Ransed Ransomware is an infection that, at the time of analysis, was not fully functional. Although this infection has the potential to encrypt files and request a ransom in return of a decryptor, the C&C server used by the developer of this infection is down. According to our researchers, the only server the threat is likely to connect to is ransed.ddns.net, but since this server is down, all that the infection can do is show the “A friendly message” pop-up indicating that the server is offline. Has the server been taken down permanently, or will it be restored? Unfortunately, we do not know this, and so we cannot predict whether or not the malicious ransomware will start spreading. If it does, you have to be prepared to fight against and, potentially, delete Ransed Ransomware.
Did you know what Ransed Ransomware is not the first infection to not work the way it is supposed to? BrainLag Ransomware, Unikey Ransomware, and Spectre Ransomware are other infections that are just as helpless. Of course, we must remember that although they do not work now, they could become dangerous in the future. Since these infections are not working properly, our knowledge regarding their activity is limited as well. For example, we cannot know for sure how Ransed Ransomware would spread if it was activated. Now, considering that the launchers of ransomware threats are usually spread via corrupted spam emails, it is possible that this is how the creator of this threat is thinking about spreading it as well. So, if you do not want to be exposed to malware, we suggest deleting spam emails that are sent by unfamiliar parties. Also, remember that spam emails can be convincing and misleading.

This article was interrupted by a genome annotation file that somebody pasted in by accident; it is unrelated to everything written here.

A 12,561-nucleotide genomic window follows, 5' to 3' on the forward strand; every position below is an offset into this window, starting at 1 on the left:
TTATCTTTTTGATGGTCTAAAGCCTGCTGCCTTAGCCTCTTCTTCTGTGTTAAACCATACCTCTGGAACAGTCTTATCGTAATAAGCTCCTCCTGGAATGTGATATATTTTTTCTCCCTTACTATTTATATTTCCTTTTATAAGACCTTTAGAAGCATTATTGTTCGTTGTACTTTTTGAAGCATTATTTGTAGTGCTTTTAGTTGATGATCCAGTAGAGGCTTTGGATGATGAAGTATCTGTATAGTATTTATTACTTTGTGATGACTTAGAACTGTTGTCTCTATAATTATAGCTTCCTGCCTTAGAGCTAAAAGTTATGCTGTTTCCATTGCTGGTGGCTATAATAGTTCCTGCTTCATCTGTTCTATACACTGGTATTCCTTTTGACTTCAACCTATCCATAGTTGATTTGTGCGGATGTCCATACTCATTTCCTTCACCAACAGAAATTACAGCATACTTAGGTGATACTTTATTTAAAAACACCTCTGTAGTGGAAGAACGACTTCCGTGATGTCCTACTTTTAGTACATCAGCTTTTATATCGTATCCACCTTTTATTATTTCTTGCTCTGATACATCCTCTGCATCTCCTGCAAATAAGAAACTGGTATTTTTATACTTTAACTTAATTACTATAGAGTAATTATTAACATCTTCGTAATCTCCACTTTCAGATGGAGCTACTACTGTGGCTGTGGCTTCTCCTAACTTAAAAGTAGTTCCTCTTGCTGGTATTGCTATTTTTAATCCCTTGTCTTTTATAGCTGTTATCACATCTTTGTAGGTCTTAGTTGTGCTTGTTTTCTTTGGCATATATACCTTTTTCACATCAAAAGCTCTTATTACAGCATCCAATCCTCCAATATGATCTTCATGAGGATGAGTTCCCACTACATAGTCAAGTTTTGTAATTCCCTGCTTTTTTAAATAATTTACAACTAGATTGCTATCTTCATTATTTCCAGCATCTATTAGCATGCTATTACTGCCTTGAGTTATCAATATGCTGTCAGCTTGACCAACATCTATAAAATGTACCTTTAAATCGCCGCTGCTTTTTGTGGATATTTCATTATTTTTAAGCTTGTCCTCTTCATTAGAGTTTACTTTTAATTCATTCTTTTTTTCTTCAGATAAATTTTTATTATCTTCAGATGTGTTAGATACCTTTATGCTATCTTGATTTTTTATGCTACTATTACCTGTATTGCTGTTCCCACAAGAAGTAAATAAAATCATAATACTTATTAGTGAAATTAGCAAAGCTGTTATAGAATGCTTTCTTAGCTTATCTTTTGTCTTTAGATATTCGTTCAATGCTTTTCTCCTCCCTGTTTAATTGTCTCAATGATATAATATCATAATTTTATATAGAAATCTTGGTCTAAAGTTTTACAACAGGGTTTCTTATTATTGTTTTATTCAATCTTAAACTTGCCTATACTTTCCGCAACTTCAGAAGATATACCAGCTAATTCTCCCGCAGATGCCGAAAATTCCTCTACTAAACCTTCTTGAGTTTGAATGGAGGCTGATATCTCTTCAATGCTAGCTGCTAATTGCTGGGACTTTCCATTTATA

If Ransed Ransomware managed to attack, it should encrypt files with these extensions: .7z, .7zip, .asp, .aspx, .avi, .bmp, .c, .cpp, .cs, .css .csv, .db, .doc, .docx, .gif, .h, .html, .jar, .jpg, .jpeg, .mdb, .mp3, .mp4, .mus, .ogg, .odt, .php, .png, .ppt, .pptx, .psd, .rar, .sln, sql, .txt, .wav, .wave, .wmv, .xml, .xls, .xlsx, and .zip. If such files are stored on the infected computer, all of them should be encrypted using the AES-128 encryption algorithm. This algorithm is very complex, and deciphering it manually is basically impossible. Of course, the decryption of files is possible because a decryption key is created. The problem is that this key is in the hands of people who have developed the ransomware, and they are using it as leverage when introducing the victim to ransom demands. At the time of research, the infection could not display these demands, but our research team has found that a fee of $25 would be asked. At this moment, we do not have any other details regarding the payment.
The malicious ransomware is also known for creating the HKEY_CURRENT_USER\RANSED key in the Windows Registry. The entry name should be “key,” and the value should show a string of 32 characters. According to our research, the same key could be used for the decryption of the files if encryption occurred. However, if it did, the C&C server would have to be up, and if it was, the key would probably be deleted leaving the victim without this option. What if Ransed Ransomware encrypted your files and forced you to pay a ransom? You have to choose what to do yourself, but keep in mind that cyber criminals cannot be held accountable if they do not give you a decryption key after you pay the ransom.
Based on our findings, the removal of Ransed Ransomware should not be complicated. Having said that, this infection could evolve into something different, and so we cannot promise you that the guide below will guarantee success. If you decide to follow this manual removal guide, you MUST run a full system scan after you take all steps. Also, note that your files will not be decrypted even if you delete Ransed Ransomware completely. Have you thought about utilizing an anti-malware tool? It not only ensures the removal of existing threats but also can help you keep your operating system protected in the future!